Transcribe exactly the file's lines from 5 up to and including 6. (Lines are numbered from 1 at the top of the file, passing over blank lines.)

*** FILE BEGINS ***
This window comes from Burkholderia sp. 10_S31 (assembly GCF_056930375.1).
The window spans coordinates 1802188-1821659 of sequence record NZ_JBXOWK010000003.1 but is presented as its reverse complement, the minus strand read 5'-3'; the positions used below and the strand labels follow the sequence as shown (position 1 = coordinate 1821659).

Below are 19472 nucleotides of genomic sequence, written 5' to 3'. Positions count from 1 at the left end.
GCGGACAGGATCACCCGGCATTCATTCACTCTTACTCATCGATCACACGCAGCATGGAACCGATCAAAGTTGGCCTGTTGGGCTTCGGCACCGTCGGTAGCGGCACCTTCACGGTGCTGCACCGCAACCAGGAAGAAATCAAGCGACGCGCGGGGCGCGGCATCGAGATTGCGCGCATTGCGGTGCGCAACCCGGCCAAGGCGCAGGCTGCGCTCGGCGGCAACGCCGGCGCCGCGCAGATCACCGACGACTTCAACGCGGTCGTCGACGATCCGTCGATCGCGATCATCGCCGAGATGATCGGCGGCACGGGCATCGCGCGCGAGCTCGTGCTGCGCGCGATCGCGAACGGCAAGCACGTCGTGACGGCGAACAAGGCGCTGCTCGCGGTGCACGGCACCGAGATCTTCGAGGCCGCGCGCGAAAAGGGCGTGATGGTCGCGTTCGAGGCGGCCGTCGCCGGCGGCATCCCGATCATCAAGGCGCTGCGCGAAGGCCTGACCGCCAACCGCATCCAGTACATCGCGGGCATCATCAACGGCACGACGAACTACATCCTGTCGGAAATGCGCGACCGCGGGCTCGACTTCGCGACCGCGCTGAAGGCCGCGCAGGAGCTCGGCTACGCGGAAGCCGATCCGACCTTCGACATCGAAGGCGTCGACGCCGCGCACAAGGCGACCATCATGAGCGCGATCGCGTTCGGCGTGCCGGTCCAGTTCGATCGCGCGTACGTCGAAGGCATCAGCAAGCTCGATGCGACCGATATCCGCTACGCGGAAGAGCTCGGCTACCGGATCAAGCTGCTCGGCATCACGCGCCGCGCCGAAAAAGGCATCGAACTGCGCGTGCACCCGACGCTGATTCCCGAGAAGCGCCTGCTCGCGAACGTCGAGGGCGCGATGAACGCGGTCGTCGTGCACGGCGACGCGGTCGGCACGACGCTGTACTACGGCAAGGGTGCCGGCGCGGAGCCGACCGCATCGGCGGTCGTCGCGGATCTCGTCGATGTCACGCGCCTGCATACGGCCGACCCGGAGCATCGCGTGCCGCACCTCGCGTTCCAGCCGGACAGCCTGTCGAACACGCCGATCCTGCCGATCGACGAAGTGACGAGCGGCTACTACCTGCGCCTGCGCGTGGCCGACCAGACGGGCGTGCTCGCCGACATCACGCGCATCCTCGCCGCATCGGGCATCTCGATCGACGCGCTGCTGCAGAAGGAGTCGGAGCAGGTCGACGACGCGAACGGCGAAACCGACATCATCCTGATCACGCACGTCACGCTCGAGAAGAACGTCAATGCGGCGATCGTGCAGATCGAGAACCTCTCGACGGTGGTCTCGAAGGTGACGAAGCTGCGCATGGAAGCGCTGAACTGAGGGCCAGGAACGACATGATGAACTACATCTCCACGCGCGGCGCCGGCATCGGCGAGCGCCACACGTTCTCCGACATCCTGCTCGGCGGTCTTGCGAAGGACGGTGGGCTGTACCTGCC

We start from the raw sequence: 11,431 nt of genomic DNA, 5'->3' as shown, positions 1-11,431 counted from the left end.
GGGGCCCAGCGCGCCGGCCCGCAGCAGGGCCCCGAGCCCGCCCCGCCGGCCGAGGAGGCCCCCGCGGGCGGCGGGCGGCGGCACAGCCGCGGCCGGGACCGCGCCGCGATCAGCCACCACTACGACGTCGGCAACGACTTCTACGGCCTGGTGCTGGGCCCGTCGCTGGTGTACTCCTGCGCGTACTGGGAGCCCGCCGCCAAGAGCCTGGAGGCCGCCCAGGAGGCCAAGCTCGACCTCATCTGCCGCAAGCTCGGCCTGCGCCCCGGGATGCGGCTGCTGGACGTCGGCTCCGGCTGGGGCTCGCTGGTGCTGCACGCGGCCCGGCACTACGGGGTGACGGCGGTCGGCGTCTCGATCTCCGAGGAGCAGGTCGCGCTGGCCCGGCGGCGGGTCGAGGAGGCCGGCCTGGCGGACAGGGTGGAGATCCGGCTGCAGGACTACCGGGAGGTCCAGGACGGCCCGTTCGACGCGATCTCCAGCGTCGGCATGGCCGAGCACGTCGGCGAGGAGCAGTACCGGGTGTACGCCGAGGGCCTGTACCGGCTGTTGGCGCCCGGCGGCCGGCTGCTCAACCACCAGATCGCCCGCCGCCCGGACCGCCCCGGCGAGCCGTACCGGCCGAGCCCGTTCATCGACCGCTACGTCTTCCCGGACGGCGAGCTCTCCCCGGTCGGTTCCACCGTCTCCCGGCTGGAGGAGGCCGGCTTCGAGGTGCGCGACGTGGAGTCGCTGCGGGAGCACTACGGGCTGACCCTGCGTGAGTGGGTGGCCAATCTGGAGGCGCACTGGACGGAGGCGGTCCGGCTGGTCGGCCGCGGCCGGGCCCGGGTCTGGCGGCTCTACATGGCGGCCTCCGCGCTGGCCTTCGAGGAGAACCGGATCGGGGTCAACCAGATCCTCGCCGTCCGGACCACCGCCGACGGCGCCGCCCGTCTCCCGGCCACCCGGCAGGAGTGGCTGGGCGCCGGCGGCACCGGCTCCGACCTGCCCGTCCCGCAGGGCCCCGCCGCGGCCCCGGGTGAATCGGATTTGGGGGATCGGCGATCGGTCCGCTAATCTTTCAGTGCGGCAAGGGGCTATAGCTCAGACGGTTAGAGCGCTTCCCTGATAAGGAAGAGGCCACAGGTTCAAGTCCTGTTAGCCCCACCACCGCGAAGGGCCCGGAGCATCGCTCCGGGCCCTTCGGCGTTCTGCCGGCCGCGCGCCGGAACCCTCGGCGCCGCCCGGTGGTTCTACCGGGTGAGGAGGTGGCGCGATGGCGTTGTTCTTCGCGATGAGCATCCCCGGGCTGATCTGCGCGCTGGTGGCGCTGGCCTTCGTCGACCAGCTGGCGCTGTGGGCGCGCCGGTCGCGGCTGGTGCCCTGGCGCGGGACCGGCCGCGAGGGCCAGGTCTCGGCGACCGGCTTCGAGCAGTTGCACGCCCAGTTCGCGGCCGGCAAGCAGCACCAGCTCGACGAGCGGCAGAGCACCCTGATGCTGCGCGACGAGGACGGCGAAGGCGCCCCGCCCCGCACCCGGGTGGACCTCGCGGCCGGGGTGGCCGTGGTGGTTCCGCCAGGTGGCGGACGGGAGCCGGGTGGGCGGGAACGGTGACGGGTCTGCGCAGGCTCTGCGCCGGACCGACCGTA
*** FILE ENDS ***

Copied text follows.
We start from the raw sequence: 11,431 nt of genomic DNA, 5'->3' as shown, positions 1-11,431 counted from the left end.
GGGGCCCAGCGCGCCGGCCCGCAGCAGGGCCCCGAGCCCGCCCCGCCGGCCGAGGAGGCCCCCGCGGGCGGCGGGCGGCGGCACAGCCGCGGCCGGGACCGCGCCGCGATCAGCCACCACTACGACGTCGGCAACGACTTCTACGGCCTGGTGCTGGGCCCGTCGCTGGTGTACTCCTGCGCGTACTGGGAGCCCGCCGCCAAGAGCCTGGAGGCCGCCCAGGAGGCCAAGCTCGACCTCATCTGCCGCAAGCTCGGCCTGCGCCCCGGGATGCGGCTGCTGGACGTCGGCTCCGGCTGGGGCTCGCTGGTGCTGCACGCGGCCCGGCACTACGGGGTGACGGCGGTCGGCGTCTCGATCTCCGAGGAGCAGGTCGCGCTGGCCCGGCGGCGGGTCGAGGAGGCCGGCCTGGCGGACAGGGTGGAGATCCGGCTGCAGGACTACCGGGAGGTCCAGGACGGCCCGTTCGACGCGATCTCCAGCGTCGGCATGGCCGAGCACGTCGGCGAGGAGCAGTACCGGGTGTACGCCGAGGGCCTGTACCGGCTGTTGGCGCCCGGCGGCCGGCTGCTCAACCACCAGATCGCCCGCCGCCCGGACCGCCCCGGCGAGCCGTACCGGCCGAGCCCGTTCATCGACCGCTACGTCTTCCCGGACGGCGAGCTCTCCCCGGTCGGTTCCACCGTCTCCCGGCTGGAGGAGGCCGGCTTCGAGGTGCGCGACGTGGAGTCGCTGCGGGAGCACTACGGGCTGACCCTGCGTGAGTGGGTGGCCAATCTGGAGGCGCACTGGACGGAGGCGGTCCGGCTGGTCGGCCGCGGCCGGGCCCGGGTCTGGCGGCTCTACATGGCGGCCTCCGCGCTGGCCTTCGAGGAGAACCGGATCGGGGTCAACCAGATCCTCGCCGTCCGGACCACCGCCGACGGCGCCGCCCGTCTCCCGGCCACCCGGCAGGAGTGGCTGGGCGCCGGCGGCACCGGCTCCGACCTGCCCGTCCCGCAGGGCCCCGCCGCGGCCCCGGGTGAATCGGATTTGGGGGATCGGCGATCGGTCCGCTAATCTTTCAGTGCGGCAAGGGGCTATAGCTCAGACGGTTAGAGCGCTTCCCTGATAAGGAAGAGGCCACAGGTTCAAGTCCTGTTAGCCCCACCACCGCGAAGGGCCCGGAGCATCGCTCCGGGCCCTTCGGCGTTCTGCCGGCCGCGCGCCGGAACCCTCGGCGCCGCCCGGTGGTTCTACCGGGTGAGGAGGTGGCGCGATGGCGTTGTTCTTCGCGATGAGCATCCCCGGGCTGATCTGCGCGCTGGTGGCGCTGGCCTTCGTCGACCAGCTGGCGCTGTGGGCGCGCCGGTCGCGGCTGGTGCCCTGGCGCGGGACCGGCCGCGAGGGCCAGGTCTCGGCGACCGGCTTCGAGCAGTTGCACGCCCAGTTCGCGGCCGGCAAGCAGCACCAGCTCGACGAGCGGCAGAGCACCCTGATGCTGCGCGACGAGGACGGCGAAGGCGCCCCGCCCCGCACCCGGGTGGACCTCGCGGCCGGGGTGGCCGTGGTGGTTCCGCCAGGTGGCGGACGGGAGCCGGGTGGGCGGGAACGGTGACGGGTCTGCGCAGGCTCTGCGCCGGACCGACCGTA